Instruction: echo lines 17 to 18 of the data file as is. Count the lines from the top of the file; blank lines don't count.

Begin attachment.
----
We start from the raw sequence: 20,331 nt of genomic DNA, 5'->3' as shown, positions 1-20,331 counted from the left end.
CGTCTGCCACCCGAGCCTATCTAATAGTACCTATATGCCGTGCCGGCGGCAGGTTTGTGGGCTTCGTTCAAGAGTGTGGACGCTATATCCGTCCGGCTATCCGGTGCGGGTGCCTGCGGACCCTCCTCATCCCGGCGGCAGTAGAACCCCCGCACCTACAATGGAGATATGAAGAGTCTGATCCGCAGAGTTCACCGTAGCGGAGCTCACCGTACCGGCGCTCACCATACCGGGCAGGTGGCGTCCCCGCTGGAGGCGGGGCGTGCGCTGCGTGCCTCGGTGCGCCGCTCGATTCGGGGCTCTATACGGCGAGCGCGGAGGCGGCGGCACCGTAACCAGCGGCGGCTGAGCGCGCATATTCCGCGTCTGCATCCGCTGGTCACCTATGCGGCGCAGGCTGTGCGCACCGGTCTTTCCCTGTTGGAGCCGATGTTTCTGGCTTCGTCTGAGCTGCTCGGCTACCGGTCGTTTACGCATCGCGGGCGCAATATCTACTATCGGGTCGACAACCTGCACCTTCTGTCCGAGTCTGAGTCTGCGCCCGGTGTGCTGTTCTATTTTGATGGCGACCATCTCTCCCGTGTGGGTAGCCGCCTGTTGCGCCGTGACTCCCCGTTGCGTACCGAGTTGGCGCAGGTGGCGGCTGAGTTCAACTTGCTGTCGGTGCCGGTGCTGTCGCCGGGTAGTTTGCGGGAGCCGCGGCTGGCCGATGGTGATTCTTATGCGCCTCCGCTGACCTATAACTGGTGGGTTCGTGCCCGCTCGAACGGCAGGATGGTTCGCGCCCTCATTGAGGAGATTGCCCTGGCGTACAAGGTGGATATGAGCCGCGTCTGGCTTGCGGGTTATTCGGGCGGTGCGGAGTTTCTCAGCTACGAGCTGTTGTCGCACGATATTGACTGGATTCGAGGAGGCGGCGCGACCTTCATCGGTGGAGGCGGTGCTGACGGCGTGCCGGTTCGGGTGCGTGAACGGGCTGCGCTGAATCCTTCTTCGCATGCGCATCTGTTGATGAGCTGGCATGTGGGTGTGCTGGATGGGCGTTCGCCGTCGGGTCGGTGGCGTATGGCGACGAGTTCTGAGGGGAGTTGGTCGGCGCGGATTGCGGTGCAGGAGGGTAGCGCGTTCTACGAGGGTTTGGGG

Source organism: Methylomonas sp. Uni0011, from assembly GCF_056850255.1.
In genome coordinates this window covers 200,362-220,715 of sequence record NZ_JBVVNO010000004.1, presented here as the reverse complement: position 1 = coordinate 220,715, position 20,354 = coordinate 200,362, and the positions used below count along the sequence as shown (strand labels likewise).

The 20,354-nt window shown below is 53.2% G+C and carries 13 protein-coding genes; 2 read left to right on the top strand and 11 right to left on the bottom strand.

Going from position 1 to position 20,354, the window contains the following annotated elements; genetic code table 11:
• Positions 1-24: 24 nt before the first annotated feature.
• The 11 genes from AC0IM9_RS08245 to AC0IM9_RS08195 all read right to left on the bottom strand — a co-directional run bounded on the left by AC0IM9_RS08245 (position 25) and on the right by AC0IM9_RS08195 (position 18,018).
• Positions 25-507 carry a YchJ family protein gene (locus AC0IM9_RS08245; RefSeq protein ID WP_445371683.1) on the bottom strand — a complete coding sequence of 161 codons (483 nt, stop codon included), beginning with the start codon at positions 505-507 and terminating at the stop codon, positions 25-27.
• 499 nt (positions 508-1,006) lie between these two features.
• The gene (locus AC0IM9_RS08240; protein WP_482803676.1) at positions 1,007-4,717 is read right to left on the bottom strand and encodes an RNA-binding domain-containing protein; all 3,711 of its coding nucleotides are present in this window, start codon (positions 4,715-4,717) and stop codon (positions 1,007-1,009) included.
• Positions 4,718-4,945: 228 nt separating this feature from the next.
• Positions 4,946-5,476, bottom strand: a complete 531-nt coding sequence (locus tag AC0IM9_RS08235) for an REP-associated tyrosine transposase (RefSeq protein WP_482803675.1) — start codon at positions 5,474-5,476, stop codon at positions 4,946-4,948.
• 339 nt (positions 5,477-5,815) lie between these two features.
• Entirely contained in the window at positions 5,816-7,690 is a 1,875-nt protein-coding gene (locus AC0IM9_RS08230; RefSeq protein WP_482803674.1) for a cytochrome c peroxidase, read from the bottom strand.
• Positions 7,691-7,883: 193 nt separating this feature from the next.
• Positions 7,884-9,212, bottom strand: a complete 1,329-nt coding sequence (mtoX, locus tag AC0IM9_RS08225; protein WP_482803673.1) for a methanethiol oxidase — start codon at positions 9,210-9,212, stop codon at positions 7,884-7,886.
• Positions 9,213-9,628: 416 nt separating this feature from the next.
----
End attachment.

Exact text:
• Positions 7,884-9,212, bottom strand: a complete 1,329-nt coding sequence (mtoX, locus tag AC0IM9_RS08225; protein WP_482803673.1) for a methanethiol oxidase — start codon at positions 9,210-9,212, stop codon at positions 7,884-7,886.
• Positions 9,213-9,628: 416 nt separating this feature from the next.